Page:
It's always fun to be courted as part of the gender gap. That's when the pols start to talk about family, health care, education and security. We hear about so-called women's issues nonstop. We see candidates' wives tell us their husbands are really human, loving and fab dads. Translation: If we love them, you can too.
Why all the fuss? Because at some point in the last few decades, campaigns figured out that women vote in higher numbers -- and not necessarily like the men in their lives. Sometimes, yes. But not always, not by any means. In fact, the influence can often go the other way. What's more, women are no monolith: Mitt Romney
won with married women in 2012 by 7 points, for instance. Yet Barack Obama
won with women overall by 11 points. In order to win this time, a GOP candidate has to do better.
Enter Donald Trump
. He just loves women. At least that's what he tells us. And women, of course, just love him. Not quite sure what the evidence is there, except for Trump's involvement with Miss Universe or his declaration in one of his books that "I love women."
Well, not so much with debate moderator Megyn Kelly, it seems, after she asked Trump about his assorted rants
against women he clearly doesn't love as "fat pigs, dogs, slobs and disgusting animals." His answer was an effort to cleverly deflect with some rhetoric about how neither he nor the country has time to be "politically correct." Even if that's true, how does the ever-so-busy Trump have the time to constantly tweet his insults? Seems like he has a lot of time to be politically incorrect.
In a final coup de grace, Trump went after Kelly, allowing as to how he had been "nice to" her (for which she should be grateful, I presume?), but then theorized that maybe he ought not to be. Whoa. An untweeted threat? The real, live audience booed. He tried to back off from the bluster, but there it was.
Oh, and by the way, no candidate stepped up debate night to agree that Trump's insults about women were offensive. Maybe it was the rules that kept them silent? Or maybe it was that Carly Fiorina
, the only woman in the GOP field, had been offstage, relegated to the first (I-didn't-have-enough-support-to-make-it into-the-big-boy) debate?
Friday morning, Trump's official account retweeted a tweet that referred to Kelly -- an accomplished anchor, lawyer and mother -- as a "bimbo." Awfully presidential, wouldn't you say? And in an interview Friday evening with Don Lemon on "CNN Tonight," Trump attacked Kelly again.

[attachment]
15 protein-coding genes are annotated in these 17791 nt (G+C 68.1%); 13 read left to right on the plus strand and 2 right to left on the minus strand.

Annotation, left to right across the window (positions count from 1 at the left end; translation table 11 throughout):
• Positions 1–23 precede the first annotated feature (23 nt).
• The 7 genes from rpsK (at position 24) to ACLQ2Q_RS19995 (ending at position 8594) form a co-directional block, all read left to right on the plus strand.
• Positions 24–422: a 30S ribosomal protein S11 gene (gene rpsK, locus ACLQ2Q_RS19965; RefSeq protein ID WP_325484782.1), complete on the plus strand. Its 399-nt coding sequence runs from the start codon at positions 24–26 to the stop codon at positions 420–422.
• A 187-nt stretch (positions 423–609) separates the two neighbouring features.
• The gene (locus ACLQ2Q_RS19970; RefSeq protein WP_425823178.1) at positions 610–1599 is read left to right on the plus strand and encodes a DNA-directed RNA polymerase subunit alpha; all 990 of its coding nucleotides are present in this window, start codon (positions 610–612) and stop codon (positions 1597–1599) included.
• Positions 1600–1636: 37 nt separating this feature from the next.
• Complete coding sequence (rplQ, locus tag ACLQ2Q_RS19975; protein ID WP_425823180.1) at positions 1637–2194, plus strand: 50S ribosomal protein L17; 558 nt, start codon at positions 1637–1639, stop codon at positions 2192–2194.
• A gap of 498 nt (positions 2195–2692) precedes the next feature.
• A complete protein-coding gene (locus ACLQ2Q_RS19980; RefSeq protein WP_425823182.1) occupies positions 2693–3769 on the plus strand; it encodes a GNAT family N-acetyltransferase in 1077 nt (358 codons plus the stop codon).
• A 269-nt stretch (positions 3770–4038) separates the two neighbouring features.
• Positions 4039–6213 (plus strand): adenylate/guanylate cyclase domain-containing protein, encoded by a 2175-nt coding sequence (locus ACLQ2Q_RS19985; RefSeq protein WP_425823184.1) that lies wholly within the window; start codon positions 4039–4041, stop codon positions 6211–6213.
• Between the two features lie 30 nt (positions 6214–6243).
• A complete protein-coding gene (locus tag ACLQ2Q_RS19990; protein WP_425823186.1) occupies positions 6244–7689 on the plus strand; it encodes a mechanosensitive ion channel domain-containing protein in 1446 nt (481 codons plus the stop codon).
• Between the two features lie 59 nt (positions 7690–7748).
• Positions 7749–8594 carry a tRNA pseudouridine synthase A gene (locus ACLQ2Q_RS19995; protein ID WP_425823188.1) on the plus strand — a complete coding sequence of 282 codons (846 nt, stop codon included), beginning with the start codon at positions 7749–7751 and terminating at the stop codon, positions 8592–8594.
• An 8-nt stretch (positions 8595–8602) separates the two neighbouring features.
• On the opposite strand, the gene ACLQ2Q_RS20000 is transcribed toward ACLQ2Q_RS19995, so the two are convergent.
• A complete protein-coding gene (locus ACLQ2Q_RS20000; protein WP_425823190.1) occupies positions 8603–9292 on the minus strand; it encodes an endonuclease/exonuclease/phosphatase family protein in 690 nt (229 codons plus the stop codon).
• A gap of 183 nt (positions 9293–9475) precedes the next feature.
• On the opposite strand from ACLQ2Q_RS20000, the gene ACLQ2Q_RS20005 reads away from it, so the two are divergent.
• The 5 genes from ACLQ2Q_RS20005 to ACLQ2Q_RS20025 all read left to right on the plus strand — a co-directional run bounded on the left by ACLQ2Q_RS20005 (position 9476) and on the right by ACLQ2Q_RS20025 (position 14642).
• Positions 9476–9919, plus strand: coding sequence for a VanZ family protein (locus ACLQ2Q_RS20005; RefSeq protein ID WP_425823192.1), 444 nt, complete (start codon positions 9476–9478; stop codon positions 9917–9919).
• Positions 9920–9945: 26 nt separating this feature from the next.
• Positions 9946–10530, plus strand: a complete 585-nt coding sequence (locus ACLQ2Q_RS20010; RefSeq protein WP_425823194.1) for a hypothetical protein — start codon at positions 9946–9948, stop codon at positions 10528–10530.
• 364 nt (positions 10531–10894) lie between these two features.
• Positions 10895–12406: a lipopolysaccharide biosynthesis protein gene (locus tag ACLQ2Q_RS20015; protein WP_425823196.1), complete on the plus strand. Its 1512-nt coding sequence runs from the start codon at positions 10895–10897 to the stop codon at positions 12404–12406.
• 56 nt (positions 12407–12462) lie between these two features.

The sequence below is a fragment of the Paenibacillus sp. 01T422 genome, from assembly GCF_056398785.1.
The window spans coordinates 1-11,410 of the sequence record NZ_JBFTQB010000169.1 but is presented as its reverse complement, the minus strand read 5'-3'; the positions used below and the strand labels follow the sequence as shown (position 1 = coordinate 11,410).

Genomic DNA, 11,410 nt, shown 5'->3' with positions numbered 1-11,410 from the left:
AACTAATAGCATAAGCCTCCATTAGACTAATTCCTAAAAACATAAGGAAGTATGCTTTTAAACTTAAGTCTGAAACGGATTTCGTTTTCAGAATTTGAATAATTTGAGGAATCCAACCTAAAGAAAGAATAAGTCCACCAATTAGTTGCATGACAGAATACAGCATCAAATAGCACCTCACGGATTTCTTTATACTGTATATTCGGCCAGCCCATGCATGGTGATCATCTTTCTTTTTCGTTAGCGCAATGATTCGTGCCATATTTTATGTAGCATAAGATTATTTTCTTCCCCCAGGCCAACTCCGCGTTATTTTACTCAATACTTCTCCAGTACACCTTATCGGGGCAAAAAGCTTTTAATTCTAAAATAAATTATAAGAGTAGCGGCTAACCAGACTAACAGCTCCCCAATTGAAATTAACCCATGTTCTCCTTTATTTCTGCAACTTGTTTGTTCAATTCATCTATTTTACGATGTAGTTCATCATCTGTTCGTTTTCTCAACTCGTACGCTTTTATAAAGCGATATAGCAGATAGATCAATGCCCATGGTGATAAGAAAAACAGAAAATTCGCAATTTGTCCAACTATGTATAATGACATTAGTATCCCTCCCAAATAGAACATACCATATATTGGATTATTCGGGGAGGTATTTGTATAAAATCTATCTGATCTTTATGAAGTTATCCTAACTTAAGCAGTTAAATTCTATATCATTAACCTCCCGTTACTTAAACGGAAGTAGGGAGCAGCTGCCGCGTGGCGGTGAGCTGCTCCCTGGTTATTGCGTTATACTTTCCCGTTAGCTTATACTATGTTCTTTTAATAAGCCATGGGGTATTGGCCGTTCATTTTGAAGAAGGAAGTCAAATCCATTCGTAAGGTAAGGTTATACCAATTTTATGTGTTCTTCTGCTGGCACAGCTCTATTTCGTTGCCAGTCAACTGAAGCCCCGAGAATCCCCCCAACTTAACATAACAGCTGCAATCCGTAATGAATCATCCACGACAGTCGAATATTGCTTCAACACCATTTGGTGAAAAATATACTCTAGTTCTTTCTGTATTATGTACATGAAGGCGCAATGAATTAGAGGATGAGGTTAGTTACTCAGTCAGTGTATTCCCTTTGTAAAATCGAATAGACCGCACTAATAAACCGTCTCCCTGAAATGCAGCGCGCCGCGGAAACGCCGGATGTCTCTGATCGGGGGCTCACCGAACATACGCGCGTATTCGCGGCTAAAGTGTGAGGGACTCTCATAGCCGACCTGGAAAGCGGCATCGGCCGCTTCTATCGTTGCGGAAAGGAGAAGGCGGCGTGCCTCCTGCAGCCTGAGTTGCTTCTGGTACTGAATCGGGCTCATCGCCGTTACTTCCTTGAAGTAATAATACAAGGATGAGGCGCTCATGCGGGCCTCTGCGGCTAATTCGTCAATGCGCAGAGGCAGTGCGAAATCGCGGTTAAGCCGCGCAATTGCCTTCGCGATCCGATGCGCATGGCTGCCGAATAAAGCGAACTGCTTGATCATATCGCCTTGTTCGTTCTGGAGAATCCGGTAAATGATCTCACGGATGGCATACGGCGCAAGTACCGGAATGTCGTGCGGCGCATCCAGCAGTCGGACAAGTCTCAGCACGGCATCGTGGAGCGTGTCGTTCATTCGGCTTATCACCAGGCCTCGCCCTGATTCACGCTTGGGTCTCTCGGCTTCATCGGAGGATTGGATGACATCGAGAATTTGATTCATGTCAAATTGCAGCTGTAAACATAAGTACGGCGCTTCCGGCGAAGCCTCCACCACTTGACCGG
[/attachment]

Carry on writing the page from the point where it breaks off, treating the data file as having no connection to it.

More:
So here's where we are: Clearly, Republicans know they need more women to vote for them if they are going to win the presidency. Second obvious point: With Hillary Clinton
running for president, the gender gap could turn into a gender wave. And not just because Clinton is a woman -- women don't automatically vote for women (see: Hillary Clinton, circa 2008 campaign) -- but because Republicans, at least so far, have made a mess of it.
It's not that it's a premeditated "war on women" as the Democratic Party apparatus likes to dub it; it's more of a head-scratching, did-you-just-say-that process of flubs that slowly seeps into the ether. Jeb Bush
stepped in it when he said, "I'm not sure we need half a billion dollars for women's health issues." Or that, while most Republicans oppose same-sex marriage
, 58% of women support it. And in the last campaign, for instance, Republicans found themselves debating the issue of birth control, on the defensive after Senate candidate Todd Aiken spoke of "legitimate rape" and cringed in pain when Romney bragged he had "binders full of women" to choose from for potential statehouse jobs.
After 2012, Republicans even decided to hold seminars for GOP candidates about how to talk to women. Guess they left Trump off the list.
Generally, authenticity in politics is a great thing. We don't see enough of it, to be sure. But that doesn't mean that when you see it, you automatically have to like it. And in Trump's case, count women as skeptical. A recent CBS News poll of registered voters shows that 62% of women have an unfavorable view of Trump. Among Republican women, he does somewhat better, but he's still underwater: 42% have an unfavorable view of him; 38% like him.
In Trump's book "The Art of the Comeback," he waxes on about les girls: "There's nothing I love more than women, but they are really a lot different than portrayed. They are far worse than men, far more aggressive, and boy, can they be smart. Let's give credit where credit is due, and let's salute women for their tremendous power, which most men are afraid to admit they have."
If Trump says it, then it must be true.